Charges approved for Kettering home invasion suspect


The suspect was found hiding in the backyard of a home about a block away.

  • Suspect identified as 30-year-old Wesley Anthony Michael Gates
  • Gates was previously convicted from a standoff with Kettering police
  • Gates charged with aggravated burglary, felonious assault and other charges

  • A 13-year-old female resident used an baseball bat against the suspect to stop the attack

UPDATE @ 9:44 a.m. (Sept. 23):

Charges have been approved for the man accused in a home invasion on Endover Road earlier this week.

Wesley Gates is charged with aggravated burglary, felonious assault, inducing panic and kidnapping, according to court records.

Gates is expected to be arraigned on the charges in Kettering Municipal Court Friday morning.

INITIAL REPORT:

A 13-year-old girl beat a just-released ex-convict with a baseball bat Wednesday morning, chasing off the man who Kettering authorities said assaulted another female inside the home.

Wesley Gates, 30, fled on foot from the residence on the 3800 block of Endover Road, the same street where he engaged police in a standoff in August 2015 — an incident that sent him to prison for a year before his release Tuesday.

The at-large Gates prompted a lockdown at a nearby Southdale Elementary School on Wednesday and a search in the neighborhood that lasted more than two hours. It took at least three police dogs to find Gates hiding under foliage in a backyard on Elmira Drive.

Kettering police said they do not know why Gates invaded his former neighbor’s home around 7 a.m., but said they will ask prosecutors to approve at least charges of aggravated burglary and assault. Gates was reportedly carrying what looked like a semi-automatic firearm, which police said was in fact a pellet gun.

Police use “Code Red” after morning home invasion>>

Calls to 911 from inside the residence illustrate the panic of the two women fending off Gates.

“I think the guy who got out of prison this week is at my house,” the caller said as a dog barked in the background. “He’s banging and banging and banging.”

The Kettering dispatcher attempted to keep the caller calm during the ordeal. The woman begged for police to hurry.

“He’s going to find another way to get in here,” the woman pleaded with the dispatcher. “Please hurry.”

Another call from inside the residence was filled with sobbing and screaming in the background.

A nearby neighbor called dispatchers to describe the scene that began unfolding outside once Gates began to flee.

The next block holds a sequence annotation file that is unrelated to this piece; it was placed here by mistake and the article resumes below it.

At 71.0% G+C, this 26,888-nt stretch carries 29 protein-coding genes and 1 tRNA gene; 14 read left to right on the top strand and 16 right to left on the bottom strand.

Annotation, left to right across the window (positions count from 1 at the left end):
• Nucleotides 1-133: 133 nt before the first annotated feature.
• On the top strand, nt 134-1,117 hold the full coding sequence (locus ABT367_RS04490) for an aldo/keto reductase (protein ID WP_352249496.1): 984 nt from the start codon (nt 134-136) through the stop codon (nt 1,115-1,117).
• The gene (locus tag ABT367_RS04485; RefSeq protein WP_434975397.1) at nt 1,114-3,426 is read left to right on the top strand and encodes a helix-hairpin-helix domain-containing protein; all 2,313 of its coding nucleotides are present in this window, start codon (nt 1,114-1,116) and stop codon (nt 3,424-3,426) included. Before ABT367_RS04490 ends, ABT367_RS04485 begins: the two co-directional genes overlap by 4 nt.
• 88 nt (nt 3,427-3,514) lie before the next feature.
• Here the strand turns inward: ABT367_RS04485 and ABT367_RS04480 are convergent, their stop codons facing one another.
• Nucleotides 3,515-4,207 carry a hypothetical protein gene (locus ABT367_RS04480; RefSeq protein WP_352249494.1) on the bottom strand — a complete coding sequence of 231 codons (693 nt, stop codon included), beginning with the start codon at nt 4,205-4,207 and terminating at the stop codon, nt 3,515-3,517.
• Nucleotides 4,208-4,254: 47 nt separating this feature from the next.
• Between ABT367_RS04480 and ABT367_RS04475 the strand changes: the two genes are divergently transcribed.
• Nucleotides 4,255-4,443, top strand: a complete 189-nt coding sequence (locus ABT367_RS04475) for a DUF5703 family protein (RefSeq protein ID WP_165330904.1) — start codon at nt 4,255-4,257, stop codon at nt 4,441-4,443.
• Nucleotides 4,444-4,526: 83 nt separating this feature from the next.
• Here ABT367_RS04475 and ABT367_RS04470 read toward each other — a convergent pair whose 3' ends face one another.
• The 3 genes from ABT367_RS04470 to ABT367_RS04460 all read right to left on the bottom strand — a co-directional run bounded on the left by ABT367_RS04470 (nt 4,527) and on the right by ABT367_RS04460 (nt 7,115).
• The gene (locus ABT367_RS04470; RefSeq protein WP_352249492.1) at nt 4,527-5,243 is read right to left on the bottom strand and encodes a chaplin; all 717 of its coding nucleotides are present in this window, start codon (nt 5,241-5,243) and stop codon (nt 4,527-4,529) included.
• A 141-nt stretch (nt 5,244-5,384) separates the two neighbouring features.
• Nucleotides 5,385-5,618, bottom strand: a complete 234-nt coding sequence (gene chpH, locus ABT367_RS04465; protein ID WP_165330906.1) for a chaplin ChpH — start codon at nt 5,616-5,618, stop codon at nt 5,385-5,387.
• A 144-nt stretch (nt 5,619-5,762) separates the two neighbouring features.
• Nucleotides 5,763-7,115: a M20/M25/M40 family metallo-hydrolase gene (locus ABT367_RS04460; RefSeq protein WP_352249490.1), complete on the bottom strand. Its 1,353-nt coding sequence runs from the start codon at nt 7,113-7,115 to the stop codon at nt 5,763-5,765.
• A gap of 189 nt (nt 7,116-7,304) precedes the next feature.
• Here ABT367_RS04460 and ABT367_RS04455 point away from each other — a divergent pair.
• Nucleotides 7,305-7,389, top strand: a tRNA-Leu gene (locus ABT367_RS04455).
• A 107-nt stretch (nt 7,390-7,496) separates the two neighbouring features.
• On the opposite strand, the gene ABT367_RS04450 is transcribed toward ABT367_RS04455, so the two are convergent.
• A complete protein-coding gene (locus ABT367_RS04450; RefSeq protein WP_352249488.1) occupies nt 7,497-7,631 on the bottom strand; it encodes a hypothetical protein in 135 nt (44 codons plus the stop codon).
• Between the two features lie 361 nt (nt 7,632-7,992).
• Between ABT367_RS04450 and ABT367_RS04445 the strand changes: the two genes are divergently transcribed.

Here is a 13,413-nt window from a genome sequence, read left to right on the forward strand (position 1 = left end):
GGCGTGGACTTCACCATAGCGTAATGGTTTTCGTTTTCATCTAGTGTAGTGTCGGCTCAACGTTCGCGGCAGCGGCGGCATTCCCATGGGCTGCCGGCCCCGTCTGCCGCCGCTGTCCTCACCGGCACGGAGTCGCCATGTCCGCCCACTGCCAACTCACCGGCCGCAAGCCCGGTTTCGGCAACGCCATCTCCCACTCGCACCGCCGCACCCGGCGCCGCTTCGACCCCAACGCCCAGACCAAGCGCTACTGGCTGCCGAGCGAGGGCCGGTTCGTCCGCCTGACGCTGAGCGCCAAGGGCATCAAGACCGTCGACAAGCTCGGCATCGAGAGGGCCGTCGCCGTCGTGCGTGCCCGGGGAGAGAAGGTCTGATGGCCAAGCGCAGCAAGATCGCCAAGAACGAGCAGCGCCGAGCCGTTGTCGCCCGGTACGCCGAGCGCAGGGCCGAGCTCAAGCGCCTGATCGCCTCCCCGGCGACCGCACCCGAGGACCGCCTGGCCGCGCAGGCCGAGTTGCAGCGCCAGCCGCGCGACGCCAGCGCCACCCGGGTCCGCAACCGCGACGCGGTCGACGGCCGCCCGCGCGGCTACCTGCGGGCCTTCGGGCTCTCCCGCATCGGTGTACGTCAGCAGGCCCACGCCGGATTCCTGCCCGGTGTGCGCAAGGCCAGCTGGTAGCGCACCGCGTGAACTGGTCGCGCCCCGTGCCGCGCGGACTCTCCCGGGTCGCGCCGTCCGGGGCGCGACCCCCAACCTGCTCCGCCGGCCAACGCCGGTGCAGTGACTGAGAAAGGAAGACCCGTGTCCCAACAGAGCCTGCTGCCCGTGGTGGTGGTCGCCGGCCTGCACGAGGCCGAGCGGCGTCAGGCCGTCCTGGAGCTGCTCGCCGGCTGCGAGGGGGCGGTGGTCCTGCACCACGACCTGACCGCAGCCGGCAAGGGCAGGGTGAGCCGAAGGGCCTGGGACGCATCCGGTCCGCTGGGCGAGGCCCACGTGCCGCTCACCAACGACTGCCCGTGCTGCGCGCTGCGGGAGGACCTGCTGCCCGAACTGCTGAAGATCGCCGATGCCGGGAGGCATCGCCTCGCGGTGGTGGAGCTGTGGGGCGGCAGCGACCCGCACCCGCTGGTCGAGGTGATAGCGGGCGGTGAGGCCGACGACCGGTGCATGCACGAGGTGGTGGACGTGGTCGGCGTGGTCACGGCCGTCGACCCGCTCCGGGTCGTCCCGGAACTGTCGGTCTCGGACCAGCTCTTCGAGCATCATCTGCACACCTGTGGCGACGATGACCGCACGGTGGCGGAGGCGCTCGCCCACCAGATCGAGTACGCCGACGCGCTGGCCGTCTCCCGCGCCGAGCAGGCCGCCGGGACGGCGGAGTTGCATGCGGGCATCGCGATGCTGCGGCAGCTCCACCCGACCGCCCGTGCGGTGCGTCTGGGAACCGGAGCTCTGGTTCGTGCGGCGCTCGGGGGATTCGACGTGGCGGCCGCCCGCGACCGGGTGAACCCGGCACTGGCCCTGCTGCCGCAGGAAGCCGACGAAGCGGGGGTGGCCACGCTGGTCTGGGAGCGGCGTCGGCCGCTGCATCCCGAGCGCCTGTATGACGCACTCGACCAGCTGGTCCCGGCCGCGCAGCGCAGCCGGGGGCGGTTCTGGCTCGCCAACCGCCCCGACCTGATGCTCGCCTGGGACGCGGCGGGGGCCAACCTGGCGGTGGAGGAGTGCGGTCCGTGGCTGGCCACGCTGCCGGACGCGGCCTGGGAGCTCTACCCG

“I’m seeing someone on the ground writhing in pain, screaming at the top of their lungs,” the neighbor said before describing Gates. “And I see a male … he was dressed in all black, probably 6 feet. He looks like the guy who used to be in our neighborhood, his name is Wesley.”

Joshua Carroll, a neighbor, recalled being awoken by family members who told him their neighbor was rolling around in her front yard screaming “Help, help, help!”

“When I went outside she had blood all over her face,” Carroll said. “I asked her if she needed help and she couldn’t barely talk. I walked her to her house and sat with her until police got there.”

Carroll said the victim explained Gates broke into the home, tried to assault her and begged for money.

“I just moved here four-and-a-half months ago,” Carroll said. “We’ve got a 6-year-old daughter and a baby on the way.”

Kettering Police used the municipality’s Code Red emergency notification system to alert nearby people to the unfolding manhunt. The system, used by more than a dozen communities in the region, allows police to communicate critical information about dangerous situations.

“It’s an alert that will issue a voicemail to everybody in a certain radius that we can designate to let them know of a scene,” said Kettering Police Officer John Jung.

Once found, Gates exhibited a bloodied face as authorities transported him to a hospital under police guard. His injuries were sustained from the whacks of a metal baseball bat to his head delivered by the 13-year-old in the residence, police said.

In August 2015, an anonymous tip led police to a Gates, then a wanted man who then barricaded himself inside an Endover Road home for about three hours. He was wanted for felony domestic violence and assault on a police officer, Kettering Police Sgt. Bradley Lambert said at the time.

Gates hid in the attic of the residence when police responded around 7:45 p.m. that summer afternoon. A special weapons and tactics team responded around 10 p.m., and shortly thereafter Gates surrendered, Lambert said.

“When they stated they were going to introduce gas, he gave up and came out,” the sergeant said after the incident.

Gates was then transported to Kettering jail, where he attempted to escape from officers, earning him another charge of obstruction, Lambert said.

Gates served time at the London Correctional Institution in Madison County before his release on parole Tuesday.

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